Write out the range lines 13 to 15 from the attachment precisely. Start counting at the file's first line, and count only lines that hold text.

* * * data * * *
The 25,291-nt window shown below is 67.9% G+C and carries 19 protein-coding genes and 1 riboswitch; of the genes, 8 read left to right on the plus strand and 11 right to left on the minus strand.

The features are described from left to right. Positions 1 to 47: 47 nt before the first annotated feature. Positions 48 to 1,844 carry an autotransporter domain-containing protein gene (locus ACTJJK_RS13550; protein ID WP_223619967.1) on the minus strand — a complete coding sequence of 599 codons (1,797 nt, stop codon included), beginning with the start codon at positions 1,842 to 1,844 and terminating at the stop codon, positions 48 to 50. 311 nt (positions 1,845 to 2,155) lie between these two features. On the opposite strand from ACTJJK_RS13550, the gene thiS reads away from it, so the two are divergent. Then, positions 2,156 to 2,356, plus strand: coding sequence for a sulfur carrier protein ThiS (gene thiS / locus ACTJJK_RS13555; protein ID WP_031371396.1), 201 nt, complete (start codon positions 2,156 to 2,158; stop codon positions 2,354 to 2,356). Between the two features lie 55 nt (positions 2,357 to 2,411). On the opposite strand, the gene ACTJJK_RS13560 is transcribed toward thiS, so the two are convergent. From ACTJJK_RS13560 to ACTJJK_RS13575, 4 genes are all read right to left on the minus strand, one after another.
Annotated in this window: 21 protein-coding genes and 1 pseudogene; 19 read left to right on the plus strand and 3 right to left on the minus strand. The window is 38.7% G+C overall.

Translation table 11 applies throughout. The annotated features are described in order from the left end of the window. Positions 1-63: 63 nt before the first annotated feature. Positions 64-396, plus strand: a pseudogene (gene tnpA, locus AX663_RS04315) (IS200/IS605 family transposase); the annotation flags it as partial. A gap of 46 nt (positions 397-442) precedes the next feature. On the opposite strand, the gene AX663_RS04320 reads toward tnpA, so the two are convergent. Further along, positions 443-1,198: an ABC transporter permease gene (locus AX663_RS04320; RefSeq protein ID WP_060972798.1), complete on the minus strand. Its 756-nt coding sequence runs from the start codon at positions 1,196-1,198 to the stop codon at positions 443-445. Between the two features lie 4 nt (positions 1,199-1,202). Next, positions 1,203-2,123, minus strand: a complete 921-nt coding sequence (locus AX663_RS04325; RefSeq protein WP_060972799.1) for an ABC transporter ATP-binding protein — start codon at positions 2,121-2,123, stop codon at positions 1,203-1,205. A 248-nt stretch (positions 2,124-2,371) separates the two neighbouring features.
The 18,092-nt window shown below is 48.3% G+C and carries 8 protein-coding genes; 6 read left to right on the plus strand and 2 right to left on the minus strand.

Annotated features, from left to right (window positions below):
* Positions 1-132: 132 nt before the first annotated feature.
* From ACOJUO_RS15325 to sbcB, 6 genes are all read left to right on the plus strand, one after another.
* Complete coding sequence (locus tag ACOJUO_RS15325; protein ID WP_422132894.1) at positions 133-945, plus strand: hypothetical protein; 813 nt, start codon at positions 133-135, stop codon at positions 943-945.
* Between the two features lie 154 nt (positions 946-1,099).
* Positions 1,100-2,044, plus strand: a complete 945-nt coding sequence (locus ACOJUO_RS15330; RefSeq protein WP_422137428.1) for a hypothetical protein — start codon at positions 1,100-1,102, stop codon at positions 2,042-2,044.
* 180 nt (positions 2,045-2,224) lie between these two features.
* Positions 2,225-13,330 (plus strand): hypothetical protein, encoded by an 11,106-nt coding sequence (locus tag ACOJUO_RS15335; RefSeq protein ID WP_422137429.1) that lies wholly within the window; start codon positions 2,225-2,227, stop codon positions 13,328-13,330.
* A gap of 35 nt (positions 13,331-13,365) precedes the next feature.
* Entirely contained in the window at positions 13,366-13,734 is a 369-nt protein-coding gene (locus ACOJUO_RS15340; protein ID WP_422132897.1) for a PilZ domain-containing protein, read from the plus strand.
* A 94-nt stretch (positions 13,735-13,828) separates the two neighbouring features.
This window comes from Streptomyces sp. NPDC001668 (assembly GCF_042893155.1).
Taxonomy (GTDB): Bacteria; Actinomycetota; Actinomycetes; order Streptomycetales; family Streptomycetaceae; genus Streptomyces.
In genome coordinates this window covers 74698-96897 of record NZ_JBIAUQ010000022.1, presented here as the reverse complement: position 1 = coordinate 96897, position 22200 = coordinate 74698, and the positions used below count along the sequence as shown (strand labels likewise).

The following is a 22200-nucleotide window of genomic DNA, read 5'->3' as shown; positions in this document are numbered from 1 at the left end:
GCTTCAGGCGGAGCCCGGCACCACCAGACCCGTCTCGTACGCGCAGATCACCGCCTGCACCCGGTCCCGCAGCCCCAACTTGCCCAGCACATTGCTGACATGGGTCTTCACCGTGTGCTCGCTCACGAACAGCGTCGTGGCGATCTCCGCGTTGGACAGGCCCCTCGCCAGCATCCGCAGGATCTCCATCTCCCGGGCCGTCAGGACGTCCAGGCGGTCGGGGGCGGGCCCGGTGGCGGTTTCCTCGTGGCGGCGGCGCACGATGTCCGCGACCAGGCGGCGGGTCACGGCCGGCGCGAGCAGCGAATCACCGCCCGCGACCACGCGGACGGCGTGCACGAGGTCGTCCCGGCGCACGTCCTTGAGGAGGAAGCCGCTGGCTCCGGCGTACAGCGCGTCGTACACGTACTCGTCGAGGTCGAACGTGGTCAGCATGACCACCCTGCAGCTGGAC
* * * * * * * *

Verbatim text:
* Positions 2,225-13,330 (plus strand): hypothetical protein, encoded by an 11,106-nt coding sequence (locus tag ACOJUO_RS15335; RefSeq protein ID WP_422137429.1) that lies wholly within the window; start codon positions 2,225-2,227, stop codon positions 13,328-13,330.
* A gap of 35 nt (positions 13,331-13,365) precedes the next feature.
* Entirely contained in the window at positions 13,366-13,734 is a 369-nt protein-coding gene (locus ACOJUO_RS15340; protein ID WP_422132897.1) for a PilZ domain-containing protein, read from the plus strand.